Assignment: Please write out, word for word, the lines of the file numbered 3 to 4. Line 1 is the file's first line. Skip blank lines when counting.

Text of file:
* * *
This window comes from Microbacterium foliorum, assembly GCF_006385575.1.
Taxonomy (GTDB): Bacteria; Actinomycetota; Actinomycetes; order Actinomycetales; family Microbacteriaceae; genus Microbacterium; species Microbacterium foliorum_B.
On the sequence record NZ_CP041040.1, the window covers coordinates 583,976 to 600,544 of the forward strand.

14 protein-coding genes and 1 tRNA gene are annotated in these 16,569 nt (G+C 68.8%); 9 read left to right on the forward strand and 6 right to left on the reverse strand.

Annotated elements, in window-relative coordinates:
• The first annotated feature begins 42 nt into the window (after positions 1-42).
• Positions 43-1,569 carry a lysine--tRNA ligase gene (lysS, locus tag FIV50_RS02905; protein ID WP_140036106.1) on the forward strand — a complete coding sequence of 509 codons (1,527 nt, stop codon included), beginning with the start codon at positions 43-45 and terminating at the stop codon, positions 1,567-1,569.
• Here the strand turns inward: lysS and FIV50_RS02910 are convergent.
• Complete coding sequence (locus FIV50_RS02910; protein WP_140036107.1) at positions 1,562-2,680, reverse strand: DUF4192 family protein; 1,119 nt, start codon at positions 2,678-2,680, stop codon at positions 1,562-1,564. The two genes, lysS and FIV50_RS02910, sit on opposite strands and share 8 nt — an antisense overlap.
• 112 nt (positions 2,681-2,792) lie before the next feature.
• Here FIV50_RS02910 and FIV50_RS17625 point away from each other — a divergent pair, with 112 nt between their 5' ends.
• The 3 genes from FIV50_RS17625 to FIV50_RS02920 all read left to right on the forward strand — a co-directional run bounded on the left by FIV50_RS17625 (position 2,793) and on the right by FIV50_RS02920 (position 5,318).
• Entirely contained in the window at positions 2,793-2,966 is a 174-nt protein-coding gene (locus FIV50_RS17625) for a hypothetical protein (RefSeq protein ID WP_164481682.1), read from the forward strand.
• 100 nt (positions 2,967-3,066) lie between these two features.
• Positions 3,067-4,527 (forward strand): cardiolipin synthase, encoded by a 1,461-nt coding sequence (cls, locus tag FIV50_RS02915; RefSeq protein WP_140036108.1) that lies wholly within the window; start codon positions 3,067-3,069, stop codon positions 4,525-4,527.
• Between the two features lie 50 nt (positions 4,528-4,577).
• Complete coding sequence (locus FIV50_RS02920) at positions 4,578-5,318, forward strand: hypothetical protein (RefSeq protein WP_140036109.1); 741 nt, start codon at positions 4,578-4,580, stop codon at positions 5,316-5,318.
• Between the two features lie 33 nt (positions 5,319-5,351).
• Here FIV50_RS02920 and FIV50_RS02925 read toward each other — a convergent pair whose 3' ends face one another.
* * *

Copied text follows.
On the sequence record NZ_CP041040.1, the window covers coordinates 583,976 to 600,544 of the forward strand.

14 protein-coding genes and 1 tRNA gene are annotated in these 16,569 nt (G+C 68.8%); 9 read left to right on the forward strand and 6 right to left on the reverse strand.